pACT2 rpa2-59 and pACT2 rpa2-70, which contain the Gal4 activation domain coding sequence fused to two independent RPA2 cDNAs that expressed menin-interacting products in the Sos recruitment system (clones 59 and 70), were subcloned by ligating the EcoRI-XhoI fragments of the corresponding ne-2 library prey plasmids into the EcoRI and XhoI sites of pACT2 (Clontech). pACT2 rpa2, which expresses amino acids 1 to 271 of RPA2 fused directly to the Gal4 activation domain, was constructed by PCR amplification of the RPA2- coding region of clone 70 with primers rpa2-Nterm (5′-GAAGGATCCCCAAGATGTGGAACAGTG-3′) and rpa2-Cterm (5′-TAGCTCGAGTTATTCTGCATCTGTG-3′), followed by digestion of the resulting product with BamHI and XhoI and ligation into the BamHI and XhoI sites of pACT2.
pAS2-1 rpa1 was subcloned by ligating the NdeI-BamHI fragment of pET11a rpa1 into the corresponding sites of pAS2-1 (Clontech). pET11a rpa1 was subcloned by PCR amplification of the RPA1-coding region of pcDNA3.1(+) rpa1 with primers rpa1-Nterm2 (5′-CGACATATGGTCGGCCAGCTGAGC-3′) and rpa1-Cterm3 (5′-ATAGGATCCACTAGTTCACATCAATGCACT-3′), digestion of the resulting product with NdeI and BamHI, and ligation into the NdeI and BamHI sites of pET11a (Novagen). pcDNA3.1(+) rpa1 and pACT2 rpa1 were subcloned by PCR amplification of Marathon-Ready leukocyte cDNA (Clontech) with primers rpa1-Nterm (5′-TTGGGATCCGAGCCATGGTCGGCCAGCTGA-3′) and rpa1-Cterm2 (5′-CTGGAATTCTCACATCAATGCACTTCTC-3′), followed by digestion of the resulting product with BamHI and EcoRI and ligation into the corresponding sites of pcDNA3.1(+) (Invitrogen) and pACT2.
pACT2 rpa3 and pAS2-1 rpa3 were subcloned by inserting the BamHI-XhoI fragment of pCDNA3.1(+) rpa3 into the BamHI and XhoI or BamHI and SalI sites, respectively, of pACT2 or pAS2-1. pcDNA3.1(+) rpa3 was constructed by PCR amplification of the RPA3-coding region from American Type Culture Collection (ATCC) clone 814353 with primers rpa3-Nterm (5′-CTTGGATCCTAATCATGGTGGACATGATGGAC-3′) and rpa3-Cterm (5′-CCACTCGAGTCAATCATGTTGCACAATC-3′), followed by digestion of the resulting product with BamHI-XhoI and ligation into the BamHI and XhoI sites of pcDNA3.1(+). pACT2 rpa4 was subcloned by inserting the BamHI-XhoI fragment of pCDNA3.1(+) rpa4 into the BamHI and XhoI sites of pACT2.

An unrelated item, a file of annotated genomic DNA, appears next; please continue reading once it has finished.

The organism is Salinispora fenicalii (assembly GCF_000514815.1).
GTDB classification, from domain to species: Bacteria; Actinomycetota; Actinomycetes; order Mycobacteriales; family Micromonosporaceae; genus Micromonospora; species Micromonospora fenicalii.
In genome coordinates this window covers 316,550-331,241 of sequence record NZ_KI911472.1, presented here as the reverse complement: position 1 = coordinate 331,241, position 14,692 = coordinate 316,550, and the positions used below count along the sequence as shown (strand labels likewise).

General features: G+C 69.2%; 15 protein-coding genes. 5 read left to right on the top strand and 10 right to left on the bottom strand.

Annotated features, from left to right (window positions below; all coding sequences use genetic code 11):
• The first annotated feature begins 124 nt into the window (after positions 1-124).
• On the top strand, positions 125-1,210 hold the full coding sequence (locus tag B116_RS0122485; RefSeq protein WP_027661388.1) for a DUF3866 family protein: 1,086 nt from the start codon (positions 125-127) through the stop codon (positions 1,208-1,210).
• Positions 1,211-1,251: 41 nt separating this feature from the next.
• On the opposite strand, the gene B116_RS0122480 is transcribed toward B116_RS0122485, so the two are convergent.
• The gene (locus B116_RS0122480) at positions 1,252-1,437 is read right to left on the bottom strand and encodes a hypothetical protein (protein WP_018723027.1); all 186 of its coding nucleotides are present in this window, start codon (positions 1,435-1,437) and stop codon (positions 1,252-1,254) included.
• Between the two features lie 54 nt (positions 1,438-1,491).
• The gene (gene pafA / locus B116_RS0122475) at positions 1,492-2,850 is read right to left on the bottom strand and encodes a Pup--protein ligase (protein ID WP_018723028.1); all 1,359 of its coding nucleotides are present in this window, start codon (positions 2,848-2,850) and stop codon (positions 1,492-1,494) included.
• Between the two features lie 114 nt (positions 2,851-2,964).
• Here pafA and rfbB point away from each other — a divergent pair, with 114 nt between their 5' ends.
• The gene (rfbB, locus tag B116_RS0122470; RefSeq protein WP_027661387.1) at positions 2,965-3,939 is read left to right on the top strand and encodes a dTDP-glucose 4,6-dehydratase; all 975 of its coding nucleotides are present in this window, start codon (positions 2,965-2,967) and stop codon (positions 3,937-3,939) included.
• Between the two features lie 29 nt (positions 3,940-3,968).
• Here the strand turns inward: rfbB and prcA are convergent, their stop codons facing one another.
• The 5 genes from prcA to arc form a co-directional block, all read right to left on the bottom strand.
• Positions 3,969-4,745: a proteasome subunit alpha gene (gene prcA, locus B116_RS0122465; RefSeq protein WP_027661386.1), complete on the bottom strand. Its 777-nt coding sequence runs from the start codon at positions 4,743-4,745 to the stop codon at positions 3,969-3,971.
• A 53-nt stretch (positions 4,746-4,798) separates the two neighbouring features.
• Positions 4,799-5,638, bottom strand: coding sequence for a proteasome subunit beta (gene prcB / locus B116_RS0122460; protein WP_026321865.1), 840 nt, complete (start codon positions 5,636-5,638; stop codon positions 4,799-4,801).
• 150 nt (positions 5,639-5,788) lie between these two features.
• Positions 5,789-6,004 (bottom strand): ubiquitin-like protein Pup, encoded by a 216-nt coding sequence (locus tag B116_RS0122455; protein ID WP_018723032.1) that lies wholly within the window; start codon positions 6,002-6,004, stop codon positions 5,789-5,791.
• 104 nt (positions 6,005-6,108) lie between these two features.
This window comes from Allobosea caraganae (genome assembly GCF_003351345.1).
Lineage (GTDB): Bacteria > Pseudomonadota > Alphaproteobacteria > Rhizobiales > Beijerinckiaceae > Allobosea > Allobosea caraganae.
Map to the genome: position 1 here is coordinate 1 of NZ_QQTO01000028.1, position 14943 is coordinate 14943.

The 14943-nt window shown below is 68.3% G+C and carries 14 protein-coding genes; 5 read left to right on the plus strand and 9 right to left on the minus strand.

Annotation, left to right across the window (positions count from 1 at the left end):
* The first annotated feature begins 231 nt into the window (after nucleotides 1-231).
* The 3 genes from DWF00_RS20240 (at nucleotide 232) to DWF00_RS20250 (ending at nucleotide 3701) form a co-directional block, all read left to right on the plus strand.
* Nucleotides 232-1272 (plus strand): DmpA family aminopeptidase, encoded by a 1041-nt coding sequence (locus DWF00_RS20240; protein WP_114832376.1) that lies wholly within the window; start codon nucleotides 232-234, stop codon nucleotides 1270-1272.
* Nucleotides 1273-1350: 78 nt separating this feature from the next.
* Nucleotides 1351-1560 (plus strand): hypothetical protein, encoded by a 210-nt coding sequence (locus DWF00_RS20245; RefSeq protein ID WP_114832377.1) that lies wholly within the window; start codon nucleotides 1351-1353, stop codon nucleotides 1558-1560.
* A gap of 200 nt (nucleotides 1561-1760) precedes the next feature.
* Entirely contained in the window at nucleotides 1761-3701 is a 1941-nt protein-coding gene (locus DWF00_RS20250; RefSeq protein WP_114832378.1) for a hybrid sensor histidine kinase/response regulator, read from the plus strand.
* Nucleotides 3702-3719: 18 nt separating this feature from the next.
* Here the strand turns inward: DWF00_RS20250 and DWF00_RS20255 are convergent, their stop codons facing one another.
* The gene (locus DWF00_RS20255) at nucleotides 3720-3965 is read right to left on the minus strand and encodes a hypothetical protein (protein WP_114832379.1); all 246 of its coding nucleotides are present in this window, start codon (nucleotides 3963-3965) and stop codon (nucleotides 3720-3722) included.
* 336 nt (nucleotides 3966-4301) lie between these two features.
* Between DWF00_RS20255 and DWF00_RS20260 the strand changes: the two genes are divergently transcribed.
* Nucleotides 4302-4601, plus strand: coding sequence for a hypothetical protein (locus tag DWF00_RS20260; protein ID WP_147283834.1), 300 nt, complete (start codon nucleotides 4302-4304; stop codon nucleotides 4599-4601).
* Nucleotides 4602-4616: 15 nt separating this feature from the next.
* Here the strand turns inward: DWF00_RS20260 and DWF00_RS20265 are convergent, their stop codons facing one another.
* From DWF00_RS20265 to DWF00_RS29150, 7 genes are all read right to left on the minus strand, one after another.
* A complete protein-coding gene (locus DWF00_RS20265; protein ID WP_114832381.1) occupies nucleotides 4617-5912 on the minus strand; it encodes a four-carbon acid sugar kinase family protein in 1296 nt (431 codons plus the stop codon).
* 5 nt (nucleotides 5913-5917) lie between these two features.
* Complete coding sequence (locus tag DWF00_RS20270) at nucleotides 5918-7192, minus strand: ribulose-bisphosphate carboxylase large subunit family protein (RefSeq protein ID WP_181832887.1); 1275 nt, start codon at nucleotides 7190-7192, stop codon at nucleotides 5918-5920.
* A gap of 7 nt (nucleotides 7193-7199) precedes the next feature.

pcDNA3.1(+) rpa4 was cloned by nested PCR amplification of Marathon-Ready small intestine cDNA (Clontech) with primers rpa4-5′UTR (5′-CTTTCGGACAGCTCGAAGCCCTTCT-3′) and rpa4-3′UTR (5′-TCACAGCTGGATGCAAGGGTCTTCG-3′), followed by reamplification with primers rpa4-Nterm (5′-GAGGGATCCTGAAGATGAGTAAGAGTGG-3′) and rpa4-Cterm (5′-TCCTCGAGTCAATCAGCAGACTTAAAATGC-3′), digestion of the resulting product with BamHI and XhoI, and ligation into the BamHI and XhoI sites of pcDNA3.1(+).
pAS2-1 xpa was subcloned by ligating the BamHI-XhoI fragment of pcDNA3.1(+) xpa into the BamHI and SalI sites of pAS2-1. pcDNA3.1(+) xpa, which contains the full-length xeroderma pigmentosum complementation group A (XPA) protein-coding sequence, was subcloned by PCR amplification of ATCC expressed sequence tag clone 546444 and pcDNA3.1(+) xpaΔ, which contains an internal deletion in the XPA-coding sequence between nucleotides 70 and 174, with primer pairs xpa-SacIIF (5′-AACCCGCGGAGCTGCCTGCCTCGGTGCGGGCGAGTATC-3′) and xpa-AclIR (5′-TTTAACGTTAGCCATGCCTCCAGTAGCCGCAG-3′) or xpa-AclIF (5′-ATGGCTAACGTTAAAGCAGCCCCAAAG-3′) and xpa-Cterm (5′-GAACTCGAGAATCACATTTTTTCATATGTC-3′), respectively. The resulting products were then digested with SacII and AclI or AclI and XhoI, as appropriate, and ligated into the SacII and XhoI sites of pCDNA3.1(+) xpaΔ.
pcDNA3.1(+) xpaΔ was cloned by nested PCR amplification of Marathon-Ready ovary cDNA (Clontech) with PCR primers xpa-5′UTR (5′-AGCTAGGTCCTCGGAGTGGGCCAGAG-3′) and xpa-3′UTR (5′-AAATATAAAATTCTATAAAACAGGTCACTG-3′), followed by reamplification with primers xpa-Nterm (5′-AGTGGATCCGAGATGGCGGCGGCCGACGGG-3′) and xpa-Cterm (5′-GAACTCGAGAATCACATTTTTTCATATGTC-3′). The resulting product was then digested with BamHI and XhoI and inserted into the BamHI and XhoI sites of pcDNA3.1(+).
All of the above plasmids were verified by sequencing through the PCR-derived regions.
Yeast strain Y190 was transformed with the indicated bait and prey plasmids by a lithium acetate-based method with a YEASTMAKER yeast transformation system (Clontech) and plated on CM/glucose medium lacking leucine and tryptophan. After incubation for 3 to 5 days at 30°C, β-galactosidase activity was measured by a colony filter lift assay, according to the instructions in Clontech's MATCHMAKER yeast two-hybrid kit.